Mesh networks are easy to explain. By connecting one of the included units to the central modem and then setting up the rest of the units around the home as extenders, the user will be able to create a strong Wi-Fi network that delivers consistent performance no matter where the user is. The hook that brings in consumers is range. By boasting upwards of 4500 Sq.Ft on the box, TP Link and their competitors are hitting a target market that’s been sorely neglected for some time, families.
Starting off with design, the TP Link Deco M5 system comes with three shell shaped units, each housing a dedicated USB-Type C power and two Gigabit Ethernet ports. Due to their small form factor, setting up these units around the house requires little effort and even if they’re peeking out from a hiding spot or even in plain sight, their simplistic design keeps them from looking like an eye-sore.
Specs are an interesting subject because I wasn’t expecting this level of quality of performance from TP Link, who is known for their budget aimed systems and hardware. Each one of the included Deco M5 Units includes a dedicated quad-core CPU, four internal antennas and a Bluetooth chip to tie together the system through the downloadable Deco app for Android and iOS devices. After the mesh network is created, users come into possession of a dual-band network that sports speeds of 400 Mbps on a 2.4 GHz connection and upwards of 867 Mbps on the 5 GHz connection. While the speeds seem lacking when compared to previous routers I’ve reviewed these numbers are in line to support standard households instead of enthusiasts or gamers. A shortcoming though compared to the competition is that there is no dedicated band to handle backhaul traffic, which creates some signal loss and weaker speeds.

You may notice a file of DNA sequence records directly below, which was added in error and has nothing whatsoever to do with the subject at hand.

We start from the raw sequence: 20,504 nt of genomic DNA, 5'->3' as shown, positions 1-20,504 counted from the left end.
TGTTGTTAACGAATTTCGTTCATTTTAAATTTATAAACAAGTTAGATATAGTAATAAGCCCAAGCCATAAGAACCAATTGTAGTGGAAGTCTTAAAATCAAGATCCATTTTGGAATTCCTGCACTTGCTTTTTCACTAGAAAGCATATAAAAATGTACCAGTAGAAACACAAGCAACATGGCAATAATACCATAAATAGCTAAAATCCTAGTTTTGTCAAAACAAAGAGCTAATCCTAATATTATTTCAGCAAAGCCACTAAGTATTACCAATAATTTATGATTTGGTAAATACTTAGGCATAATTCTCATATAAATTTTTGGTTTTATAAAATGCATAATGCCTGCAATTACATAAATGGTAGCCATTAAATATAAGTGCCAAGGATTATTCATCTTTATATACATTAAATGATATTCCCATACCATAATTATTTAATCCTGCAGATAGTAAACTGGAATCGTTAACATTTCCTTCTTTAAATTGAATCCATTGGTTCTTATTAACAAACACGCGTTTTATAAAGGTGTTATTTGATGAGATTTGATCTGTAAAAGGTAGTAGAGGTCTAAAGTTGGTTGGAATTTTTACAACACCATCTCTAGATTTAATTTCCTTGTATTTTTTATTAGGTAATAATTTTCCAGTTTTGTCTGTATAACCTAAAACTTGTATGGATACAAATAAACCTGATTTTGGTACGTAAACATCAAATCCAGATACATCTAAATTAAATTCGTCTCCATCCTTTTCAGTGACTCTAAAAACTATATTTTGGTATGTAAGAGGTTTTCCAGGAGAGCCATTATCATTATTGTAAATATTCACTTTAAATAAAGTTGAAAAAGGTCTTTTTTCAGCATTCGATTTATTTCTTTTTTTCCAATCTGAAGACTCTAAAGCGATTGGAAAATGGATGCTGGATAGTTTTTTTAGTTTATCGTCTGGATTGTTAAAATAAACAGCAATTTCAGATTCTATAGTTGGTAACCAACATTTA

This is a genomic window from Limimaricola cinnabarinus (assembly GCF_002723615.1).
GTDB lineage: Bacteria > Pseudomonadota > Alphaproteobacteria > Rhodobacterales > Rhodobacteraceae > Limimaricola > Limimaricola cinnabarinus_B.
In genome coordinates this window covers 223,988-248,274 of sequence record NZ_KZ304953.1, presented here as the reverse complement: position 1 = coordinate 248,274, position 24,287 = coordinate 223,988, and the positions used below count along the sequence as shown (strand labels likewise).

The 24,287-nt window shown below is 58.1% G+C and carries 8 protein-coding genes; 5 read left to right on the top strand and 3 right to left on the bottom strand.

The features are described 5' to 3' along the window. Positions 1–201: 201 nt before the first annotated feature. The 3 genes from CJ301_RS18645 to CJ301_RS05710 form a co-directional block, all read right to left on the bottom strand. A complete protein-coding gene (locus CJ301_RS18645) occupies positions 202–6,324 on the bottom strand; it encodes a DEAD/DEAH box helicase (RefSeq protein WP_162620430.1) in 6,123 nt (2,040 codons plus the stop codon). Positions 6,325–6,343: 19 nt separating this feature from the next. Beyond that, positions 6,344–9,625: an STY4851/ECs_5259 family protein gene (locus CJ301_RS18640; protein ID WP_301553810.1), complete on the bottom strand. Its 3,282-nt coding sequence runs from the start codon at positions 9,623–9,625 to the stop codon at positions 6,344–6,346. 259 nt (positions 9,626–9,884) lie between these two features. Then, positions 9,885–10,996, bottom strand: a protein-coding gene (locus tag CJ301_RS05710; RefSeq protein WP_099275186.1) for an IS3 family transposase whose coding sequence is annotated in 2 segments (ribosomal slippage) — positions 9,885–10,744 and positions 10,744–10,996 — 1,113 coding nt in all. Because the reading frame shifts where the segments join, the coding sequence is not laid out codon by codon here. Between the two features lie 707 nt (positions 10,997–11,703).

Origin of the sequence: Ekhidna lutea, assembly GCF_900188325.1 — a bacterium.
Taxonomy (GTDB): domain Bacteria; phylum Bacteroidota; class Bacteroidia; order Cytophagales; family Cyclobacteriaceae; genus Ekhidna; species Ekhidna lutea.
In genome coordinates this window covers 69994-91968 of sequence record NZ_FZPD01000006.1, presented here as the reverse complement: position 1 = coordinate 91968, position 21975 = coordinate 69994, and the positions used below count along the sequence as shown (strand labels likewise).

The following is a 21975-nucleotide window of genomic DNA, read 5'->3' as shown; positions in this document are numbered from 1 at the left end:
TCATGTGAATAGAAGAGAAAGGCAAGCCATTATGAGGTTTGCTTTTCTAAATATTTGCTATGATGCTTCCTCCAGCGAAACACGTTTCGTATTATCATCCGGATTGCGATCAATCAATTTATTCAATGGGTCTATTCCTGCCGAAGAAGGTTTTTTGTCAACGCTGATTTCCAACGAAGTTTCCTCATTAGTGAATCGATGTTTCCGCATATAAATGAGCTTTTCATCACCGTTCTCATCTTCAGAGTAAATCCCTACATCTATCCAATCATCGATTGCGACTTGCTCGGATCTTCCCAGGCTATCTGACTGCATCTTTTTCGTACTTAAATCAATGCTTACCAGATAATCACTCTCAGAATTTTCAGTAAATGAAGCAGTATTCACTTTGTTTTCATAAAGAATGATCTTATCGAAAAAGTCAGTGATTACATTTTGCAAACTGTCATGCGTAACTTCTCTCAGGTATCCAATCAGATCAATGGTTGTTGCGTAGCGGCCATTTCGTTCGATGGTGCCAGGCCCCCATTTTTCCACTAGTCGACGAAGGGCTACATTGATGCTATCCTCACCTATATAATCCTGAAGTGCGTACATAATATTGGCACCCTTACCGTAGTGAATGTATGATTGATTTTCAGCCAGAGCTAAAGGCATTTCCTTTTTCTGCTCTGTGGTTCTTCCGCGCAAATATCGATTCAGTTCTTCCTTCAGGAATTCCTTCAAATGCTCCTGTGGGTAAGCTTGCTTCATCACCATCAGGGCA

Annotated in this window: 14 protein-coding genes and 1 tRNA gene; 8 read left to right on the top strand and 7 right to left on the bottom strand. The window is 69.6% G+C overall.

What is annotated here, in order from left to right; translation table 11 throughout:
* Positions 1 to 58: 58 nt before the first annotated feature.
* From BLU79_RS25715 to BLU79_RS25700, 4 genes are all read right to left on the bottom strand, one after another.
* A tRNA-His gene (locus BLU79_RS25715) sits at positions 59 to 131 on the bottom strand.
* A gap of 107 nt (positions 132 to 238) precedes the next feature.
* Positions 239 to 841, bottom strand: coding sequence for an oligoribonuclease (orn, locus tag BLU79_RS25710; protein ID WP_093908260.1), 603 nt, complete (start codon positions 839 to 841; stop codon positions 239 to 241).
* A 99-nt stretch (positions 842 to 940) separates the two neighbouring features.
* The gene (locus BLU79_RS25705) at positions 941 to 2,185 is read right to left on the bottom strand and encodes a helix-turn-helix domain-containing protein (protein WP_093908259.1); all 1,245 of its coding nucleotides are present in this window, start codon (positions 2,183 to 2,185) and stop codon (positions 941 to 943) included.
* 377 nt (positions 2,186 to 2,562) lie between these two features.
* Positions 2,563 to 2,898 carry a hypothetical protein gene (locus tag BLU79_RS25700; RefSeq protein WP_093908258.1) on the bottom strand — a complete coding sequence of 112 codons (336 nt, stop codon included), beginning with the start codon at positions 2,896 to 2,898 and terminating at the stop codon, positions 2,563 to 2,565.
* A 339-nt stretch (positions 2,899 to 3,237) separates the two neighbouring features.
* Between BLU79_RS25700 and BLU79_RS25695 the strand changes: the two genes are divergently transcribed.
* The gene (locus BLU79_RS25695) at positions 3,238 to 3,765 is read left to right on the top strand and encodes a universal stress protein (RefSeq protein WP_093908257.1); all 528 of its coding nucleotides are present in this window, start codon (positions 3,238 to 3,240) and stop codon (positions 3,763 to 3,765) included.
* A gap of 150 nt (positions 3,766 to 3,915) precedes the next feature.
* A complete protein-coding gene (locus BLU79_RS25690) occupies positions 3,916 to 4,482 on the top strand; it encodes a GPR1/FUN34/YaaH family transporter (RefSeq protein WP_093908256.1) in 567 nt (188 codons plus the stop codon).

To further support that this system is built for families is that every bit of the included software is handled by the user’s Android or iOS device through a Bluetooth connection. The Deco App is a smart idea for people who aren’t as adept with tech, but the fact that there is no browser option whatsoever is a little disappointing for people who would like to explore more settings and network customization. A prime example is the parental controls. If you wanted to restrict Bowser Jr.’s access to Netflix after 10pm then you’re free to and can ensure it only restricts the device or computer they are using. A traditional browser based system would’ve given me the ability to restrict specific devices on the network on a one-on-one basis.
A welcome addition to the TP Link Deco M5 is the antivirus protection. Instead of handling anti-virus through the computer, the Deco M5 has the ability to identify and delete viruses from potentially harmful files and software from the system itself. The only disappointing part about this included protection is that unfortunately it’s not permanent. After three years with the system the user will have to subscribe to the antivirus to enable the service again for a fee.
Overall I think the TP Link Deco M5 is a quality piece of networking hardware, but it simply isn’t for me. The consumers who will really benefit from this mesh networking system are large households and growing families that need additional protection from the harmful things found in the darkest parts of the internet. Enthusiasts should look elsewhere for a type of system that can prioritize their gaming needs.
All things considered, I’m an unabashed Dynasty Warriors apologist.